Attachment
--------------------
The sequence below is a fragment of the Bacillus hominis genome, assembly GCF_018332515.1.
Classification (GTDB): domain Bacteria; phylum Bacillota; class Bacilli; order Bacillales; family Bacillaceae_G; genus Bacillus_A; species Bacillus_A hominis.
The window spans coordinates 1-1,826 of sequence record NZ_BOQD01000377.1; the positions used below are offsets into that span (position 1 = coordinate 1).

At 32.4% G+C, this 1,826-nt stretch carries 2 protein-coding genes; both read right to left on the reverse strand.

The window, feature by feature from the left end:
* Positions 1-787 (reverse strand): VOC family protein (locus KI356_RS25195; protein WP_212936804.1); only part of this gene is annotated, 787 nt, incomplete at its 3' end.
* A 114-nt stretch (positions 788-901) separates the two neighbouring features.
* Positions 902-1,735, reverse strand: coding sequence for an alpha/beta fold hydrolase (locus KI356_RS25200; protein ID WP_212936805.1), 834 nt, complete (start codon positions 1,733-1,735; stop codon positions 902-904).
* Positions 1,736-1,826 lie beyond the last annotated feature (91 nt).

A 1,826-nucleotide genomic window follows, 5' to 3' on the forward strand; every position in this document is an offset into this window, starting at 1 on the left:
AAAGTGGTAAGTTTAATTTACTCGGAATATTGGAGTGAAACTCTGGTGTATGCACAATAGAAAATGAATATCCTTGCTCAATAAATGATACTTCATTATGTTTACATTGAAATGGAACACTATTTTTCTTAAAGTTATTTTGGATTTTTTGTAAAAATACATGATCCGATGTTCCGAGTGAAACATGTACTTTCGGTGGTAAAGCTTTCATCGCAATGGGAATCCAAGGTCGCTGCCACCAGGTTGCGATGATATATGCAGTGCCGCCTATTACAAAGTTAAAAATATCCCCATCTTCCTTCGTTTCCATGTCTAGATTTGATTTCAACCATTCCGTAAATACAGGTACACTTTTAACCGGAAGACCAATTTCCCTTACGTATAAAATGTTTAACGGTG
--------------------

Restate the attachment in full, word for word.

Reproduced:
The sequence below is a fragment of the Bacillus hominis genome, assembly GCF_018332515.1.
Classification (GTDB): domain Bacteria; phylum Bacillota; class Bacilli; order Bacillales; family Bacillaceae_G; genus Bacillus_A; species Bacillus_A hominis.
The window spans coordinates 1-1,826 of sequence record NZ_BOQD01000377.1; the positions used below are offsets into that span (position 1 = coordinate 1).

At 32.4% G+C, this 1,826-nt stretch carries 2 protein-coding genes; both read right to left on the reverse strand.

The window, feature by feature from the left end:
* Positions 1-787 (reverse strand): VOC family protein (locus KI356_RS25195; protein WP_212936804.1); only part of this gene is annotated, 787 nt, incomplete at its 3' end.
* A 114-nt stretch (positions 788-901) separates the two neighbouring features.
* Positions 902-1,735, reverse strand: coding sequence for an alpha/beta fold hydrolase (locus KI356_RS25200; protein ID WP_212936805.1), 834 nt, complete (start codon positions 1,733-1,735; stop codon positions 902-904).
* Positions 1,736-1,826 lie beyond the last annotated feature (91 nt).

A 1,826-nucleotide genomic window follows, 5' to 3' on the forward strand; every position in this document is an offset into this window, starting at 1 on the left:
AAAGTGGTAAGTTTAATTTACTCGGAATATTGGAGTGAAACTCTGGTGTATGCACAATAGAAAATGAATATCCTTGCTCAATAAATGATACTTCATTATGTTTACATTGAAATGGAACACTATTTTTCTTAAAGTTATTTTGGATTTTTTGTAAAAATACATGATCCGATGTTCCGAGTGAAACATGTACTTTCGGTGGTAAAGCTTTCATCGCAATGGGAATCCAAGGTCGCTGCCACCAGGTTGCGATGATATATGCAGTGCCGCCTATTACAAAGTTAAAAATATCCCCATCTTCCTTCGTTTCCATGTCTAGATTTGATTTCAACCATTCCGTAAATACAGGTACACTTTTAACCGGAAGACCAATTTCCCTTACGTATAAAATGTTTAACGGTG